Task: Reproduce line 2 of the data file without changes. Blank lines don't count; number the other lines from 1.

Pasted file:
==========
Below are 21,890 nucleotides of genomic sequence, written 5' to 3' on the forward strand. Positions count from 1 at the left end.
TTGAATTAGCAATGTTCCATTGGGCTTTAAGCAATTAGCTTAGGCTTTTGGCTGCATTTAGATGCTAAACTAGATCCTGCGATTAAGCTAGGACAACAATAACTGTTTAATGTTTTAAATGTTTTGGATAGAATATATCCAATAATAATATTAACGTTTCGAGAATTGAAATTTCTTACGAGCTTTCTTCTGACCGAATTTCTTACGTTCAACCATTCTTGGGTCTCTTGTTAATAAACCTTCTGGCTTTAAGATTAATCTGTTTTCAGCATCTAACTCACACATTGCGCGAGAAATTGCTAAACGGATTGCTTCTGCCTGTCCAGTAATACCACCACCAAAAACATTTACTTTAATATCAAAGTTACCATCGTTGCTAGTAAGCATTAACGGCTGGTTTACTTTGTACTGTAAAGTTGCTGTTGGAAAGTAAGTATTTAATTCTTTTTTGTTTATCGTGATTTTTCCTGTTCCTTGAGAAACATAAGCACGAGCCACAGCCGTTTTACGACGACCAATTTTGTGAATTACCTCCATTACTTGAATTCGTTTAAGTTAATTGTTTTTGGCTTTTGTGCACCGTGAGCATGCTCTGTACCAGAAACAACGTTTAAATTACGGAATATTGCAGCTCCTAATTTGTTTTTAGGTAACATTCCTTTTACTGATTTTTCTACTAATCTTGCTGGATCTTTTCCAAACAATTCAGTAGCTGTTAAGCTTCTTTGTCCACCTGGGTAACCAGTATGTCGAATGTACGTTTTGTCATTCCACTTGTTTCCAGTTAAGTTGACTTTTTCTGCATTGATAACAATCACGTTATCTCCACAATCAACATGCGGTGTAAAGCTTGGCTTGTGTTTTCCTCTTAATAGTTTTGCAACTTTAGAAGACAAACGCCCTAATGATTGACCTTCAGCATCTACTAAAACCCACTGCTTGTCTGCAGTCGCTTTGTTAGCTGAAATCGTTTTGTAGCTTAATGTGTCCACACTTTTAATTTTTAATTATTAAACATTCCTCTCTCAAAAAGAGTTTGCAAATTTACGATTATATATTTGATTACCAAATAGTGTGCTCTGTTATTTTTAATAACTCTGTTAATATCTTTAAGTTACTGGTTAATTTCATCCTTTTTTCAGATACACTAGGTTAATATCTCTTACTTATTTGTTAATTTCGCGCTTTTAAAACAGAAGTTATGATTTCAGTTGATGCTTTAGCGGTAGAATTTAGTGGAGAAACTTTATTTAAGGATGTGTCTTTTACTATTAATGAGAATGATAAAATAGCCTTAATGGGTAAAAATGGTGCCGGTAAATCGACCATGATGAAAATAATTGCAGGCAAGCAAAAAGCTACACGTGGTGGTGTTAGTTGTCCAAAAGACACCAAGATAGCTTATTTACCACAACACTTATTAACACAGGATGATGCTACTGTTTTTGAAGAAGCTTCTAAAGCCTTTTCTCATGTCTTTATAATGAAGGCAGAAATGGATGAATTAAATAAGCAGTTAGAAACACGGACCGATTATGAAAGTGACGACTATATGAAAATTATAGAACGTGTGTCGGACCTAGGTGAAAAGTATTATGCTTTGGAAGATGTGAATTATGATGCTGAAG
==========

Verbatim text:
TTGAATTAGCAATGTTCCATTGGGCTTTAAGCAATTAGCTTAGGCTTTTGGCTGCATTTAGATGCTAAACTAGATCCTGCGATTAAGCTAGGACAACAATAACTGTTTAATGTTTTAAATGTTTTGGATAGAATATATCCAATAATAATATTAACGTTTCGAGAATTGAAATTTCTTACGAGCTTTCTTCTGACCGAATTTCTTACGTTCAACCATTCTTGGGTCTCTTGTTAATAAACCTTCTGGCTTTAAGATTAATCTGTTTTCAGCATCTAACTCACACATTGCGCGAGAAATTGCTAAACGGATTGCTTCTGCCTGTCCAGTAATACCACCACCAAAAACATTTACTTTAATATCAAAGTTACCATCGTTGCTAGTAAGCATTAACGGCTGGTTTACTTTGTACTGTAAAGTTGCTGTTGGAAAGTAAGTATTTAATTCTTTTTTGTTTATCGTGATTTTTCCTGTTCCTTGAGAAACATAAGCACGAGCCACAGCCGTTTTACGACGACCAATTTTGTGAATTACCTCCATTACTTGAATTCGTTTAAGTTAATTGTTTTTGGCTTTTGTGCACCGTGAGCATGCTCTGTACCAGAAACAACGTTTAAATTACGGAATATTGCAGCTCCTAATTTGTTTTTAGGTAACATTCCTTTTACTGATTTTTCTACTAATCTTGCTGGATCTTTTCCAAACAATTCAGTAGCTGTTAAGCTTCTTTGTCCACCTGGGTAACCAGTATGTCGAATGTACGTTTTGTCATTCCACTTGTTTCCAGTTAAGTTGACTTTTTCTGCATTGATAACAATCACGTTATCTCCACAATCAACATGCGGTGTAAAGCTTGGCTTGTGTTTTCCTCTTAATAGTTTTGCAACTTTAGAAGACAAACGCCCTAATGATTGACCTTCAGCATCTACTAAAACCCACTGCTTGTCTGCAGTCGCTTTGTTAGCTGAAATCGTTTTGTAGCTTAATGTGTCCACACTTTTAATTTTTAATTATTAAACATTCCTCTCTCAAAAAGAGTTTGCAAATTTACGATTATATATTTGATTACCAAATAGTGTGCTCTGTTATTTTTAATAACTCTGTTAATATCTTTAAGTTACTGGTTAATTTCATCCTTTTTTCAGATACACTAGGTTAATATCTCTTACTTATTTGTTAATTTCGCGCTTTTAAAACAGAAGTTATGATTTCAGTTGATGCTTTAGCGGTAGAATTTAGTGGAGAAACTTTATTTAAGGATGTGTCTTTTACTATTAATGAGAATGATAAAATAGCCTTAATGGGTAAAAATGGTGCCGGTAAATCGACCATGATGAAAATAATTGCAGGCAAGCAAAAAGCTACACGTGGTGGTGTTAGTTGTCCAAAAGACACCAAGATAGCTTATTTACCACAACACTTATTAACACAGGATGATGCTACTGTTTTTGAAGAAGCTTCTAAAGCCTTTTCTCATGTCTTTATAATGAAGGCAGAAATGGATGAATTAAATAAGCAGTTAGAAACACGGACCGATTATGAAAGTGACGACTATATGAAAATTATAGAACGTGTGTCGGACCTAGGTGAAAAGTATTATGCTTTGGAAGATGTGAATTATGATGCTGAAG